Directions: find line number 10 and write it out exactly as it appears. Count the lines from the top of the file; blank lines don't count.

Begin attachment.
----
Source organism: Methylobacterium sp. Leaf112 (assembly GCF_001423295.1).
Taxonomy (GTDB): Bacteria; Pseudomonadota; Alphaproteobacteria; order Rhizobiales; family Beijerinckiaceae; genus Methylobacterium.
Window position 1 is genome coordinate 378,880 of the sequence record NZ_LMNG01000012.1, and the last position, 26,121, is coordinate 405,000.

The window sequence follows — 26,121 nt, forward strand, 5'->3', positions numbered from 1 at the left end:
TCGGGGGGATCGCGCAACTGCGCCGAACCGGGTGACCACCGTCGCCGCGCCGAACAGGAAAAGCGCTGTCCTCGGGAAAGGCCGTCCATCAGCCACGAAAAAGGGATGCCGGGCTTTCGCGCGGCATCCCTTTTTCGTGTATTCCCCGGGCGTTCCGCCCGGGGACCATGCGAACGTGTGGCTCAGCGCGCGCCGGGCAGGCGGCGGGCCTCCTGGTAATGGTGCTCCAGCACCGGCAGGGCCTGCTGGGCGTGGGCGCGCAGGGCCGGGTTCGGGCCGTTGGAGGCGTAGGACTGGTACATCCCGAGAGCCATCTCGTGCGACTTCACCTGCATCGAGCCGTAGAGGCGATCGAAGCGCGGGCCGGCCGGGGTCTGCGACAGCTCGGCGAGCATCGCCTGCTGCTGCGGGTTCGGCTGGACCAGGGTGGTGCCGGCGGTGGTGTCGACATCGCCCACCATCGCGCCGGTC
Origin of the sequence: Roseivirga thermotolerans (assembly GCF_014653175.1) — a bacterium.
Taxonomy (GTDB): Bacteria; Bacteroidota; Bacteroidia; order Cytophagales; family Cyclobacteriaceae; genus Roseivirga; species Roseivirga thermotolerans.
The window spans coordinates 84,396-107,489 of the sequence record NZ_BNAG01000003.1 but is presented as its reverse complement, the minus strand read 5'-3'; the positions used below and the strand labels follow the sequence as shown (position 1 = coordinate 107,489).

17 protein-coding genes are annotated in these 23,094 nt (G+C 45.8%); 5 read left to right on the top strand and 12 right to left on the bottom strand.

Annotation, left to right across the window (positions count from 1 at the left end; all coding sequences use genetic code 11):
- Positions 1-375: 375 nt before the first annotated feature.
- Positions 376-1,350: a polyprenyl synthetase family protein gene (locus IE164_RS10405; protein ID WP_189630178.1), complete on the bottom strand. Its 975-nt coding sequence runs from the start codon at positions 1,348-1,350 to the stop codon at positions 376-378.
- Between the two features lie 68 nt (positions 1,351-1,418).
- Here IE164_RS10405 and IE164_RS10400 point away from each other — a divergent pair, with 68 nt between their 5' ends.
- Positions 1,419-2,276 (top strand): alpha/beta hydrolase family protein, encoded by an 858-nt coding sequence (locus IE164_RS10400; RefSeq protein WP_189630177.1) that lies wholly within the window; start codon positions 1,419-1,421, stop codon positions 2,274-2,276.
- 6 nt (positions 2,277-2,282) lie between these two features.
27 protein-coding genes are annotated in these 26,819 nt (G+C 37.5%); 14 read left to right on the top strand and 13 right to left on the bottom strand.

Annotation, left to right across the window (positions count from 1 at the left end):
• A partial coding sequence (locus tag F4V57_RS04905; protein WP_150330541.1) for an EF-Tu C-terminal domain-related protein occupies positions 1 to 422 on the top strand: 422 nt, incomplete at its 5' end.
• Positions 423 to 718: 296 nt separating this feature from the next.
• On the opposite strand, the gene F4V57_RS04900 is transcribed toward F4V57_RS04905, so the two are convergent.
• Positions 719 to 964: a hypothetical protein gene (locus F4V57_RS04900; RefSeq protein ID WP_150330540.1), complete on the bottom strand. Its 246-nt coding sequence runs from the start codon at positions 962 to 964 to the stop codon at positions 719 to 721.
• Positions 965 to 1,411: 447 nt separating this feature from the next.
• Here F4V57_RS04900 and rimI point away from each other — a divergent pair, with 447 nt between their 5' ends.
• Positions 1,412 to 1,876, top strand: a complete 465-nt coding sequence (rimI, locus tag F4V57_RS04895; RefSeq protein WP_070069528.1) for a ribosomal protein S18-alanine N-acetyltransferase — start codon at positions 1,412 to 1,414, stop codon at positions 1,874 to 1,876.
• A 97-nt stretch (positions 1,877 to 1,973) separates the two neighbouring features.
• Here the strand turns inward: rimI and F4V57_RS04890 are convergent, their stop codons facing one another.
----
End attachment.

Annotation, left to right across the window (positions count from 1 at the left end; all coding sequences use genetic code 11):